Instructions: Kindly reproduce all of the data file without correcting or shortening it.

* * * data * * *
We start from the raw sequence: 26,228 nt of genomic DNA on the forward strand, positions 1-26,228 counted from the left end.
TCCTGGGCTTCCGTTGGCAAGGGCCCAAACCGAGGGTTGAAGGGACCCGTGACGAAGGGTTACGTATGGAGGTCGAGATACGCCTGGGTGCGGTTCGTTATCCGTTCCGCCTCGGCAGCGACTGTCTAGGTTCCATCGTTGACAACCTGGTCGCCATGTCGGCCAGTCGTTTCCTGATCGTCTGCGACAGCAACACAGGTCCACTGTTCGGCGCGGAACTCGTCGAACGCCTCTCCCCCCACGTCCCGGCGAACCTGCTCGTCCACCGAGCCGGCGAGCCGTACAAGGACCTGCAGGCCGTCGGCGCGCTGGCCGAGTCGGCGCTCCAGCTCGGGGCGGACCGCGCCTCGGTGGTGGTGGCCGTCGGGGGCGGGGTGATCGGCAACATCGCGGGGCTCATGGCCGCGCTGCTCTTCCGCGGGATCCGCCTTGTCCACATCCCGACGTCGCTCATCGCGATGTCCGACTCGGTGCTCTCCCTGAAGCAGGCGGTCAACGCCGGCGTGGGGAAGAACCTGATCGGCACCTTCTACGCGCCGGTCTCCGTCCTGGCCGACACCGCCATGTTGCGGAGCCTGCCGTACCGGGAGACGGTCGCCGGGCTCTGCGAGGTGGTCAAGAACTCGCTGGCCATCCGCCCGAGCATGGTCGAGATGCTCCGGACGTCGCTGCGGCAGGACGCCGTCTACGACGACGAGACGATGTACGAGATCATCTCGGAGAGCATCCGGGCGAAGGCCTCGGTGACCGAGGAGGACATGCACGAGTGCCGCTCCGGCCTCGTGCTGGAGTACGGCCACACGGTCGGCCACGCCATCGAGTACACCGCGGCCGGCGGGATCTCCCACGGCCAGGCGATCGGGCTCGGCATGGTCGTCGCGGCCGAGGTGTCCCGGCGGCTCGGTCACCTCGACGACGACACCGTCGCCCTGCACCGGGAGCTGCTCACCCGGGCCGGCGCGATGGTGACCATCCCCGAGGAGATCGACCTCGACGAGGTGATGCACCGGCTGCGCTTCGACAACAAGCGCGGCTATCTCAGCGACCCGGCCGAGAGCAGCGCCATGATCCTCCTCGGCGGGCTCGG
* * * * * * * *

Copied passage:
We start from the raw sequence: 26,228 nt of genomic DNA on the forward strand, positions 1-26,228 counted from the left end.
TCCTGGGCTTCCGTTGGCAAGGGCCCAAACCGAGGGTTGAAGGGACCCGTGACGAAGGGTTACGTATGGAGGTCGAGATACGCCTGGGTGCGGTTCGTTATCCGTTCCGCCTCGGCAGCGACTGTCTAGGTTCCATCGTTGACAACCTGGTCGCCATGTCGGCCAGTCGTTTCCTGATCGTCTGCGACAGCAACACAGGTCCACTGTTCGGCGCGGAACTCGTCGAACGCCTCTCCCCCCACGTCCCGGCGAACCTGCTCGTCCACCGAGCCGGCGAGCCGTACAAGGACCTGCAGGCCGTCGGCGCGCTGGCCGAGTCGGCGCTCCAGCTCGGGGCGGACCGCGCCTCGGTGGTGGTGGCCGTCGGGGGCGGGGTGATCGGCAACATCGCGGGGCTCATGGCCGCGCTGCTCTTCCGCGGGATCCGCCTTGTCCACATCCCGACGTCGCTCATCGCGATGTCCGACTCGGTGCTCTCCCTGAAGCAGGCGGTCAACGCCGGCGTGGGGAAGAACCTGATCGGCACCTTCTACGCGCCGGTCTCCGTCCTGGCCGACACCGCCATGTTGCGGAGCCTGCCGTACCGGGAGACGGTCGCCGGGCTCTGCGAGGTGGTCAAGAACTCGCTGGCCATCCGCCCGAGCATGGTCGAGATGCTCCGGACGTCGCTGCGGCAGGACGCCGTCTACGACGACGAGACGATGTACGAGATCATCTCGGAGAGCATCCGGGCGAAGGCCTCGGTGACCGAGGAGGACATGCACGAGTGCCGCTCCGGCCTCGTGCTGGAGTACGGCCACACGGTCGGCCACGCCATCGAGTACACCGCGGCCGGCGGGATCTCCCACGGCCAGGCGATCGGGCTCGGCATGGTCGTCGCGGCCGAGGTGTCCCGGCGGCTCGGTCACCTCGACGACGACACCGTCGCCCTGCACCGGGAGCTGCTCACCCGGGCCGGCGCGATGGTGACCATCCCCGAGGAGATCGACCTCGACGAGGTGATGCACCGGCTGCGCTTCGACAACAAGCGCGGCTATCTCAGCGACCCGGCCGAGAGCAGCGCCATGATCCTCCTCGGCGGGCTCGG